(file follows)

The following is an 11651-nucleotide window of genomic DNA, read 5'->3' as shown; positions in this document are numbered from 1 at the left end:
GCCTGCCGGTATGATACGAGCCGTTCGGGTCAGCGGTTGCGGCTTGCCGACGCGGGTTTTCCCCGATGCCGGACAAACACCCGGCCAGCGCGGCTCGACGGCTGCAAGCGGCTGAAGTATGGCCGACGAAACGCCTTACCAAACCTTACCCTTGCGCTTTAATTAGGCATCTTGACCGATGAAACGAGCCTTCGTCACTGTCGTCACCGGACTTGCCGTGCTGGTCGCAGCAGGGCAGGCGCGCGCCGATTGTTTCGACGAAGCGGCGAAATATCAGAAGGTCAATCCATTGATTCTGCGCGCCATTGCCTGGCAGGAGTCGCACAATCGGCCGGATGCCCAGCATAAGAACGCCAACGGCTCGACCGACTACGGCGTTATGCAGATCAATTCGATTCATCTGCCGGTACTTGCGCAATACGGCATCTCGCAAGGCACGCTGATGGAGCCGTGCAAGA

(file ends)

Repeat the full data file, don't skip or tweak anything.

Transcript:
The following is an 11651-nucleotide window of genomic DNA, read 5'->3' as shown; positions in this document are numbered from 1 at the left end:
GCCTGCCGGTATGATACGAGCCGTTCGGGTCAGCGGTTGCGGCTTGCCGACGCGGGTTTTCCCCGATGCCGGACAAACACCCGGCCAGCGCGGCTCGACGGCTGCAAGCGGCTGAAGTATGGCCGACGAAACGCCTTACCAAACCTTACCCTTGCGCTTTAATTAGGCATCTTGACCGATGAAACGAGCCTTCGTCACTGTCGTCACCGGACTTGCCGTGCTGGTCGCAGCAGGGCAGGCGCGCGCCGATTGTTTCGACGAAGCGGCGAAATATCAGAAGGTCAATCCATTGATTCTGCGCGCCATTGCCTGGCAGGAGTCGCACAATCGGCCGGATGCCCAGCATAAGAACGCCAACGGCTCGACCGACTACGGCGTTATGCAGATCAATTCGATTCATCTGCCGGTACTTGCGCAATACGGCATCTCGCAAGGCACGCTGATGGAGCCGTGCAAGA